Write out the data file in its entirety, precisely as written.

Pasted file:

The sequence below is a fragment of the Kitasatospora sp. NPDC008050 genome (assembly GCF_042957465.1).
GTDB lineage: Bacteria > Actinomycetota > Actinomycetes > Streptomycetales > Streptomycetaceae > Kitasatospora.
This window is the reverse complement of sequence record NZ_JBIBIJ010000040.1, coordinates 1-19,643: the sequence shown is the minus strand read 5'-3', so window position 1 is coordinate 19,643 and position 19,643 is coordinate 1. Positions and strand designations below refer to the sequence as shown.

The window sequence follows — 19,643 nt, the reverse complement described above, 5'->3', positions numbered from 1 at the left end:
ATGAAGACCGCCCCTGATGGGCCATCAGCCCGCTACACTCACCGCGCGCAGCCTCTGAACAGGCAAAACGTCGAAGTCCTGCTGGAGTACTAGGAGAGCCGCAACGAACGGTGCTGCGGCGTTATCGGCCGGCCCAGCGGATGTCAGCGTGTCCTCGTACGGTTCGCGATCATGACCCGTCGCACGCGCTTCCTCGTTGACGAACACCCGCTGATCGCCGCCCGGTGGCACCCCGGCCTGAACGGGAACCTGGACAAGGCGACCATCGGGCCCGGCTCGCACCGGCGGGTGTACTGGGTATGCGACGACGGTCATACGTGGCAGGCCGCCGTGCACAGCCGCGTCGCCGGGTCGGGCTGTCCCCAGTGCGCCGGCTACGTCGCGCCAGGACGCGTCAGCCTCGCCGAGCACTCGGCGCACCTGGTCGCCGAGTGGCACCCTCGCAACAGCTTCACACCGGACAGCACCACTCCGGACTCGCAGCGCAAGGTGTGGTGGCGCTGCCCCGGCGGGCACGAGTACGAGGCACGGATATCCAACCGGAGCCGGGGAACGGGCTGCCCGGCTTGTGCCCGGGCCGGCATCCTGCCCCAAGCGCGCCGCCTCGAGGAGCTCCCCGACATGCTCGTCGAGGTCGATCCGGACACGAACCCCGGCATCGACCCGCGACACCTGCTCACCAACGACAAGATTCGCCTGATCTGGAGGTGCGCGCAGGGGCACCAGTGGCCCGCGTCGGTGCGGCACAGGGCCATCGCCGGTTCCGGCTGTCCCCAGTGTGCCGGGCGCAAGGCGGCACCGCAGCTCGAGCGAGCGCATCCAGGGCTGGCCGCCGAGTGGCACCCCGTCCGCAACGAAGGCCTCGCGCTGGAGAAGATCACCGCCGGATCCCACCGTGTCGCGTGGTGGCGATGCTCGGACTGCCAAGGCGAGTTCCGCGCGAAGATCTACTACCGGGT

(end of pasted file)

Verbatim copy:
The sequence below is a fragment of the Kitasatospora sp. NPDC008050 genome (assembly GCF_042957465.1).
GTDB lineage: Bacteria > Actinomycetota > Actinomycetes > Streptomycetales > Streptomycetaceae > Kitasatospora.
This window is the reverse complement of sequence record NZ_JBIBIJ010000040.1, coordinates 1-19,643: the sequence shown is the minus strand read 5'-3', so window position 1 is coordinate 19,643 and position 19,643 is coordinate 1. Positions and strand designations below refer to the sequence as shown.

The window sequence follows — 19,643 nt, the reverse complement described above, 5'->3', positions numbered from 1 at the left end:
ATGAAGACCGCCCCTGATGGGCCATCAGCCCGCTACACTCACCGCGCGCAGCCTCTGAACAGGCAAAACGTCGAAGTCCTGCTGGAGTACTAGGAGAGCCGCAACGAACGGTGCTGCGGCGTTATCGGCCGGCCCAGCGGATGTCAGCGTGTCCTCGTACGGTTCGCGATCATGACCCGTCGCACGCGCTTCCTCGTTGACGAACACCCGCTGATCGCCGCCCGGTGGCACCCCGGCCTGAACGGGAACCTGGACAAGGCGACCATCGGGCCCGGCTCGCACCGGCGGGTGTACTGGGTATGCGACGACGGTCATACGTGGCAGGCCGCCGTGCACAGCCGCGTCGCCGGGTCGGGCTGTCCCCAGTGCGCCGGCTACGTCGCGCCAGGACGCGTCAGCCTCGCCGAGCACTCGGCGCACCTGGTCGCCGAGTGGCACCCTCGCAACAGCTTCACACCGGACAGCACCACTCCGGACTCGCAGCGCAAGGTGTGGTGGCGCTGCCCCGGCGGGCACGAGTACGAGGCACGGATATCCAACCGGAGCCGGGGAACGGGCTGCCCGGCTTGTGCCCGGGCCGGCATCCTGCCCCAAGCGCGCCGCCTCGAGGAGCTCCCCGACATGCTCGTCGAGGTCGATCCGGACACGAACCCCGGCATCGACCCGCGACACCTGCTCACCAACGACAAGATTCGCCTGATCTGGAGGTGCGCGCAGGGGCACCAGTGGCCCGCGTCGGTGCGGCACAGGGCCATCGCCGGTTCCGGCTGTCCCCAGTGTGCCGGGCGCAAGGCGGCACCGCAGCTCGAGCGAGCGCATCCAGGGCTGGCCGCCGAGTGGCACCCCGTCCGCAACGAAGGCCTCGCGCTGGAGAAGATCACCGCCGGATCCCACCGTGTCGCGTGGTGGCGATGCTCGGACTGCCAAGGCGAGTTCCGCGCGAAGATCTACTACCGGGT